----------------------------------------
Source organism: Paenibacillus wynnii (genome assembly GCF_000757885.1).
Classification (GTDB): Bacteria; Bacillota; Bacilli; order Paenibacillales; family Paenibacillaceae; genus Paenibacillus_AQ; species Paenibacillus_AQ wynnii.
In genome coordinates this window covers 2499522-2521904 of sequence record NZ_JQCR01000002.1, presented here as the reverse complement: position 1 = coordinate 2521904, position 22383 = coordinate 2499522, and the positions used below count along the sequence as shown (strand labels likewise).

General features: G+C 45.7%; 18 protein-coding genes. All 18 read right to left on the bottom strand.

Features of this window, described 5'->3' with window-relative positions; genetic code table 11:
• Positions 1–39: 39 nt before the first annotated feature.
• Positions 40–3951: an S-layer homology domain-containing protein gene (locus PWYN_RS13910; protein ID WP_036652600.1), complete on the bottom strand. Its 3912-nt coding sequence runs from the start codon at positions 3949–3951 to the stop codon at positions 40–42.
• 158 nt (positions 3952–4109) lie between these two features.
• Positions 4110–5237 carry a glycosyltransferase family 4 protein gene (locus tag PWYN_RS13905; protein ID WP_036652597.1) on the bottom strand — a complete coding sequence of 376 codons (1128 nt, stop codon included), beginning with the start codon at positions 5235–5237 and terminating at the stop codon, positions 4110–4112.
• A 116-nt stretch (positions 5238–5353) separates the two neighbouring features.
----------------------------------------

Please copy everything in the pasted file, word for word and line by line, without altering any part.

Source organism: Paenibacillus wynnii (genome assembly GCF_000757885.1).
Classification (GTDB): Bacteria; Bacillota; Bacilli; order Paenibacillales; family Paenibacillaceae; genus Paenibacillus_AQ; species Paenibacillus_AQ wynnii.
In genome coordinates this window covers 2499522-2521904 of sequence record NZ_JQCR01000002.1, presented here as the reverse complement: position 1 = coordinate 2521904, position 22383 = coordinate 2499522, and the positions used below count along the sequence as shown (strand labels likewise).

General features: G+C 45.7%; 18 protein-coding genes. All 18 read right to left on the bottom strand.

Features of this window, described 5'->3' with window-relative positions; genetic code table 11:
• Positions 1–39: 39 nt before the first annotated feature.
• Positions 40–3951: an S-layer homology domain-containing protein gene (locus PWYN_RS13910; protein ID WP_036652600.1), complete on the bottom strand. Its 3912-nt coding sequence runs from the start codon at positions 3949–3951 to the stop codon at positions 40–42.
• 158 nt (positions 3952–4109) lie between these two features.
• Positions 4110–5237 carry a glycosyltransferase family 4 protein gene (locus tag PWYN_RS13905; protein ID WP_036652597.1) on the bottom strand — a complete coding sequence of 376 codons (1128 nt, stop codon included), beginning with the start codon at positions 5235–5237 and terminating at the stop codon, positions 4110–4112.
• A 116-nt stretch (positions 5238–5353) separates the two neighbouring features.